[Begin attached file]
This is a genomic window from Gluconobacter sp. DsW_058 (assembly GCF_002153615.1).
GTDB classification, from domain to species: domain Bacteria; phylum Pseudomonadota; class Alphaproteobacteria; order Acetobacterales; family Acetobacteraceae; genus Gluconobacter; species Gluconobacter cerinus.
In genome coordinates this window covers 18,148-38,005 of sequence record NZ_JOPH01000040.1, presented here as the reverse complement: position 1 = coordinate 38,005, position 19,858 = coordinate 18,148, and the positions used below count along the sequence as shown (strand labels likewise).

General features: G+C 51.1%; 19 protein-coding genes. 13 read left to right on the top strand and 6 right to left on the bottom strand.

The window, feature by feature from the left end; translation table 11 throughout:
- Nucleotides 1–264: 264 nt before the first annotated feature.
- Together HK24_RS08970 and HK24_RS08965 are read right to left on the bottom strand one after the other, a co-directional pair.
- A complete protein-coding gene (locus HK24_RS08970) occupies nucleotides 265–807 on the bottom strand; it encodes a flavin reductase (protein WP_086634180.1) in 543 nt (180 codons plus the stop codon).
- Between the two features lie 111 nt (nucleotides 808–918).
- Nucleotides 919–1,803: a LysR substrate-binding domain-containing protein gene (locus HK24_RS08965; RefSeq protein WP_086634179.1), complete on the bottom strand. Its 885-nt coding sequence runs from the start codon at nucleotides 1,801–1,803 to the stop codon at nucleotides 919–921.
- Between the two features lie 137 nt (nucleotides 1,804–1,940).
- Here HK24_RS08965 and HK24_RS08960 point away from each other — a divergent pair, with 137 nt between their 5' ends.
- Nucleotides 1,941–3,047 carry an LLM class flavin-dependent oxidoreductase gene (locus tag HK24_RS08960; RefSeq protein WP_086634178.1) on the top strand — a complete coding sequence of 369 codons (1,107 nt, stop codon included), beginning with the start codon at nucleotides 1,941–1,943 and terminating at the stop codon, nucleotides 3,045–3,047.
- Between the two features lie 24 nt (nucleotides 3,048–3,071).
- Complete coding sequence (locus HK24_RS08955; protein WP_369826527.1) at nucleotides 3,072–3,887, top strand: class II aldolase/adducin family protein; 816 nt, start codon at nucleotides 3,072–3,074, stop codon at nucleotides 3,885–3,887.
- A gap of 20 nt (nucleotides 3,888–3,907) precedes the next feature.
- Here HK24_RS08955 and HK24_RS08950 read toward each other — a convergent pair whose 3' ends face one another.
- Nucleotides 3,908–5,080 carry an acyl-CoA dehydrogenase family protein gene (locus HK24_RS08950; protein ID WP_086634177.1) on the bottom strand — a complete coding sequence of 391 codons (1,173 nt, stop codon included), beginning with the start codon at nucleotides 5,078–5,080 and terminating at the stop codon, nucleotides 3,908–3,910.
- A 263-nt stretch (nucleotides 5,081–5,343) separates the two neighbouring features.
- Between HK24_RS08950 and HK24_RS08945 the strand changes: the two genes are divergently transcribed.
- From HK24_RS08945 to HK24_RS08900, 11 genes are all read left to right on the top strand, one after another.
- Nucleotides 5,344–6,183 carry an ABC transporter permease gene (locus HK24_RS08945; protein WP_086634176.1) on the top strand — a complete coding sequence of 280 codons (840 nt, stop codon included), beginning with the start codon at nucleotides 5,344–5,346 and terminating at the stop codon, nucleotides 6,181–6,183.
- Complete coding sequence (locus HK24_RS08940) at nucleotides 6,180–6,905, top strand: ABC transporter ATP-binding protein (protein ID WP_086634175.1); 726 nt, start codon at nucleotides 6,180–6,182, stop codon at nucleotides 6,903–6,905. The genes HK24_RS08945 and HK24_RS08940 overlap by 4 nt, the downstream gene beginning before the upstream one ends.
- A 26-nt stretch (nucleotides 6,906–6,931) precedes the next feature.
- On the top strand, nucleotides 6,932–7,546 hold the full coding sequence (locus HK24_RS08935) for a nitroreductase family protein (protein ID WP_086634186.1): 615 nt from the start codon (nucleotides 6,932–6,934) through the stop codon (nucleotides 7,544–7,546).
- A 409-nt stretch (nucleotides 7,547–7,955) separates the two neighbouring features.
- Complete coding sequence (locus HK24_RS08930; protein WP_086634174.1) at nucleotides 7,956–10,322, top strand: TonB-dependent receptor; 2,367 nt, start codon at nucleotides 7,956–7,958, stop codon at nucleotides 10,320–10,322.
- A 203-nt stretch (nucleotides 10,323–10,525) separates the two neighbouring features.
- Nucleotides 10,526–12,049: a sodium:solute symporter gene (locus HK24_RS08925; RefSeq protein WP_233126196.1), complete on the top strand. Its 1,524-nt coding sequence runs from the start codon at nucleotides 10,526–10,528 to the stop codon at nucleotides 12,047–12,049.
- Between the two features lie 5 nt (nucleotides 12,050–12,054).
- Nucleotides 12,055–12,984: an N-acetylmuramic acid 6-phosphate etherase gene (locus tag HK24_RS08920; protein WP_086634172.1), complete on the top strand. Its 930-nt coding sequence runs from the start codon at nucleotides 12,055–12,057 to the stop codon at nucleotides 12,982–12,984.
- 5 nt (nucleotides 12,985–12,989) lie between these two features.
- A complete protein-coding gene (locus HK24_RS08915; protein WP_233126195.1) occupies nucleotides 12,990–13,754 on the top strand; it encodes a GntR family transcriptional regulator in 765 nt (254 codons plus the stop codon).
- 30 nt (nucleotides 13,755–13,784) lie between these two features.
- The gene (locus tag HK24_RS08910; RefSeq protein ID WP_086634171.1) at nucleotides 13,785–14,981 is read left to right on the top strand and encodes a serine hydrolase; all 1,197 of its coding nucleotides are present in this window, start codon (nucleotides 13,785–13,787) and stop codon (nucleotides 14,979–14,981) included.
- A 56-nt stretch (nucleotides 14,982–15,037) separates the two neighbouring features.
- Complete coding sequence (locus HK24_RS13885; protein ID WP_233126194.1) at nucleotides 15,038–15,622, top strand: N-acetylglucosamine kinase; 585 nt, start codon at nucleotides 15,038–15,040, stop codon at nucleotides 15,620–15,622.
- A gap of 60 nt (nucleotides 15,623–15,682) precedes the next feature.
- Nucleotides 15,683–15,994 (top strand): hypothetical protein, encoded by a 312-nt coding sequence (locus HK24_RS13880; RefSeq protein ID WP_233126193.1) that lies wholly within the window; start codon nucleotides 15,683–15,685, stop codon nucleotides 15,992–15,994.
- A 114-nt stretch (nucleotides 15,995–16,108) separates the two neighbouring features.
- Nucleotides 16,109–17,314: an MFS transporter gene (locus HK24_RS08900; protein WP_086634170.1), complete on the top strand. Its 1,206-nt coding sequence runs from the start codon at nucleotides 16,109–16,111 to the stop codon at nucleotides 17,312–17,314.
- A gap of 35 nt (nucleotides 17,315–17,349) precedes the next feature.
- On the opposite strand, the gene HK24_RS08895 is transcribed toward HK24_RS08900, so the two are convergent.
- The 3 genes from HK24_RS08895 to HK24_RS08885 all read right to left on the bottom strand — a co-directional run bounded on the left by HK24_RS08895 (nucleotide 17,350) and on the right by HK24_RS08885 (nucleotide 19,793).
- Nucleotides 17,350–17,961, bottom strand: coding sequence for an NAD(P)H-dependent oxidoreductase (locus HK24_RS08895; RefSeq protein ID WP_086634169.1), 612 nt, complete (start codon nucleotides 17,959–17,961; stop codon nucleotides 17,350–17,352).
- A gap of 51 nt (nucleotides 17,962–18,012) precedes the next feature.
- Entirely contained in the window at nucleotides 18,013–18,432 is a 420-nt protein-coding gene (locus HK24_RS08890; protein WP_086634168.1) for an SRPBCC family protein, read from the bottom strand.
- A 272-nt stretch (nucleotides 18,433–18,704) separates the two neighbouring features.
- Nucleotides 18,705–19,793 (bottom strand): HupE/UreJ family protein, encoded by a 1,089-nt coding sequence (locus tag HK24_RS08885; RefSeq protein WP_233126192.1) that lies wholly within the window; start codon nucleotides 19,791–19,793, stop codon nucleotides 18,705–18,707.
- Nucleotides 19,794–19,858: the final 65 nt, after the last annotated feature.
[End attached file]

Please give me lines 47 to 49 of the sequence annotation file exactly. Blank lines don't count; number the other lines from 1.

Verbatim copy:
- Entirely contained in the window at nucleotides 18,013–18,432 is a 420-nt protein-coding gene (locus HK24_RS08890; protein WP_086634168.1) for an SRPBCC family protein, read from the bottom strand.
- A 272-nt stretch (nucleotides 18,433–18,704) separates the two neighbouring features.
- Nucleotides 18,705–19,793 (bottom strand): HupE/UreJ family protein, encoded by a 1,089-nt coding sequence (locus tag HK24_RS08885; RefSeq protein WP_233126192.1) that lies wholly within the window; start codon nucleotides 19,791–19,793, stop codon nucleotides 18,705–18,707.